The Top 5 Reasons Why You Should Use Java for Your Next FinTech Project

6 minute read
Java in fintech

What can make your fintech app more secure, user-friendly, and cloud-oriented? The answer is simple: just use the Java-based technologies.

Why Java is so popular

Launching in 1995, Java has become one of the most extensively deployed programming languages in the world. Currently, it holds the second position in the TIOBE rating, with almost 12% of developers stating that it is their preferred programming language. As of 2019, there were around 7 million Java developers worldwide. At over 25 years old, it remains a frontrunner in the realm of code engineering and a leading language in the job market, despite the growing popularity of Python.

There are about 9 million Java programmers across the globe, so when you are putting together a development team, what should be considered? It can be challenging to hire professional Java developers due to the sheer number of specialists internationally, along with competition driven by extra market demand. There is a wide pool of developers globally, with hourly rates from $10 to $100, but hiring professionals according to your budget is not the most difficult part. It becomes even harder to select the right Java programmers to fit your project requirements, standards, and preferred method of communication.

Why choose Java development for your next FinTech project? Java programming advantages

Java allows for the building of FinTech applications with robust architecture, clear code, and high coverage with unit testing. It is also a reliable and predictable choice for solid FinTech SaaS architecture. Java provides a strong and dependable development template and allows developers to easily manage any issues moving forward.

Ultimately, Java can make the operation, maintenance, and expansion of SaaS applications easier and more efficient in terms of operational costs. Most of the FinTech products require powerful data management tools, which makes Java perfect for the case. If you are planning to create a data-heavy financial project enabled with artificial intelligence or machine learning (which obviously also includes data collecting and analytics), Java should be your top choice.

It’s a proven choice for the financial sector

For a couple of decades, Java has been a primary choice for financial software development. It is still the main language when it comes to traditional banking software, which relies on Java’s object-oriented models and superior, fraud-proof security features. As the FinTech sector rapidly grows, and with more than $50 billion being invested in FinTech startups annually, Java is expanding its coverage to another branch of banking software. This is no surprise – with all the appealing and proven Java advantages, it is expected to remain one of the top choices for FinTech project development.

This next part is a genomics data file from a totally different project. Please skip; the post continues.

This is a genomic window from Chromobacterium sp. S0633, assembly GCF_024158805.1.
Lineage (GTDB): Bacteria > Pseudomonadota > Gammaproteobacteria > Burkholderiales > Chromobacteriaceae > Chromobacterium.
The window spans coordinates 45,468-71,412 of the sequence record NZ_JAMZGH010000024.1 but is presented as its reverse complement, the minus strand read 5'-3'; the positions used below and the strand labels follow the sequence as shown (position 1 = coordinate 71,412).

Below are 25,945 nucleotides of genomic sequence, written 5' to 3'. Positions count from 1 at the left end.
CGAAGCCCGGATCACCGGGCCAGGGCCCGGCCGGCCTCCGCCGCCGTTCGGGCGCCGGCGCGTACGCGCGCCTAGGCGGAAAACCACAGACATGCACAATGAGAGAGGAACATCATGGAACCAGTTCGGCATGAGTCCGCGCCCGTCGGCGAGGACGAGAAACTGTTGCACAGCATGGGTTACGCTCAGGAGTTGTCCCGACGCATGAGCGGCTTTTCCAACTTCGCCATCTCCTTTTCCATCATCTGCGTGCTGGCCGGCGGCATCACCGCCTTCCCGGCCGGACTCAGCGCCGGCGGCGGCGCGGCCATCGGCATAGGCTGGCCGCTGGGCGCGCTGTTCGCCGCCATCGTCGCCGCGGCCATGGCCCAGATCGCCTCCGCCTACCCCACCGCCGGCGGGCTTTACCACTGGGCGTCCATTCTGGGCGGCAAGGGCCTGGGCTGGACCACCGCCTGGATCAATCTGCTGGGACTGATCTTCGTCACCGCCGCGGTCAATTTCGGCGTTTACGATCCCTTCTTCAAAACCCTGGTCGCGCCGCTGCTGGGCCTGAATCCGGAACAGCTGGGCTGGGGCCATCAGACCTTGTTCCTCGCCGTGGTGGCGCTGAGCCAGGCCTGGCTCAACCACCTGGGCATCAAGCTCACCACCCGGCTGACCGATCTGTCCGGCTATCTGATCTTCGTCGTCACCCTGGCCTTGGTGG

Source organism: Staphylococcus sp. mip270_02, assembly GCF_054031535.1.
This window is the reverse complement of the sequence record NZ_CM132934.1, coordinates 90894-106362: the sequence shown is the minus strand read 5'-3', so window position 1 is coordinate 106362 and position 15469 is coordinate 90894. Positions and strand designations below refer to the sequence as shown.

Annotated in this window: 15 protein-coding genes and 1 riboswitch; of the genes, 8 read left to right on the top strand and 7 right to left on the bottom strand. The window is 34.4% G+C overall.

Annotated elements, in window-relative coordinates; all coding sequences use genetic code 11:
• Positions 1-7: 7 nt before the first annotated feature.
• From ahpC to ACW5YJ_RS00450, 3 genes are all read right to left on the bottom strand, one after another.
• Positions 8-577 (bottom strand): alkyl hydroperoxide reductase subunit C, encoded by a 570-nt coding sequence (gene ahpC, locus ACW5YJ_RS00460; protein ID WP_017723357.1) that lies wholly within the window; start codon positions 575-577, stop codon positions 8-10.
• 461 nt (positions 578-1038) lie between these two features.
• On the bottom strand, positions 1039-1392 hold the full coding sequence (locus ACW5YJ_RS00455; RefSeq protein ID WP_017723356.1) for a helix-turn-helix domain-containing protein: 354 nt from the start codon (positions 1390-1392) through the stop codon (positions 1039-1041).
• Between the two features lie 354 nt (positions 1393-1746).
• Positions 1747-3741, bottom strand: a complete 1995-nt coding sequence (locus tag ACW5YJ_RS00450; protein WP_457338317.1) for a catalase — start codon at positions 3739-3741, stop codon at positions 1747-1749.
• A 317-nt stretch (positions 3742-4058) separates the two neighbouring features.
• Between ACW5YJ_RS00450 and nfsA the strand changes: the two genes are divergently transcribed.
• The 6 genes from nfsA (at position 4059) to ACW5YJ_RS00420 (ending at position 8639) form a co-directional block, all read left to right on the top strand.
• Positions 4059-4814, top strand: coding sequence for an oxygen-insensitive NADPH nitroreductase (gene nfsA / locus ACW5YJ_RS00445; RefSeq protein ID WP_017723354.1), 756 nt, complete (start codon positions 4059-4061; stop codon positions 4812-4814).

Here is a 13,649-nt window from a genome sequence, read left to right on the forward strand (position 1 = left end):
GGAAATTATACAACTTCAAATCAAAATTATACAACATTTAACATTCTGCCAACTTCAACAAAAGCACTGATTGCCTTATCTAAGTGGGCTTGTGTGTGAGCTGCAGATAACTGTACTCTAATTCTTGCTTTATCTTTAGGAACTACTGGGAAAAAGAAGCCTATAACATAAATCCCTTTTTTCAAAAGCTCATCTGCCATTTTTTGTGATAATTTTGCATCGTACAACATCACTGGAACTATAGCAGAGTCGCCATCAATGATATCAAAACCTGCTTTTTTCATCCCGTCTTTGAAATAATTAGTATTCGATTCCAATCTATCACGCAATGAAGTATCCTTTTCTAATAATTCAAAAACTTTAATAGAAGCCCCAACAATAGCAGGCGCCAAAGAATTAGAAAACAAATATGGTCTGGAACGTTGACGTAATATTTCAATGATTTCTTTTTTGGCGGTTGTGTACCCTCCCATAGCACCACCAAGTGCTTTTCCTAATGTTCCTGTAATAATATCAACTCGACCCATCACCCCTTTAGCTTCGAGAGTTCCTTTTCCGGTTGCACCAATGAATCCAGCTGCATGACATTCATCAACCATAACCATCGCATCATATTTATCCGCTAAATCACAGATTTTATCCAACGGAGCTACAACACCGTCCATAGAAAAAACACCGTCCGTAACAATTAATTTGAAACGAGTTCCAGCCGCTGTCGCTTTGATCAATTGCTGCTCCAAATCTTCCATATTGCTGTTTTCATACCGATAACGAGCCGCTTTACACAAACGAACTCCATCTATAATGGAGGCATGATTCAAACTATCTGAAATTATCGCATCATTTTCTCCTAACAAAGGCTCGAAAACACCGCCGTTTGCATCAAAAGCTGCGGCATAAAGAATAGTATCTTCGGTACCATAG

Reliability and safety

In the financial industry, bullet-proof security is a non-negotiable priority. Java seems to fulfill this demand successfully with its runtime constraints and built-in security systems like Java Virtual Machine. Additionally, it’s a type-safe programming language. In environments with massive amounts of different types of data, especially financial records, there is no room for type errors. Java is a type-safe language that prevents data misconfigurations and ensures operations are performed with the right type of data. Consequently, it is the primary choice for most developers working with data-heavy projects, like FinTech startups.

Platform independence (WORA)

Applications built on Java can be run from any operational environment, whether it’s Android, iOS, Linux, or Windows, and operated from any device. Being a completely portable language that allows code or the entire application to be moved between a variety of platforms, Java lets FinTech companies reach wider markets than rival languages would enable them to do.

A variety of libraries and features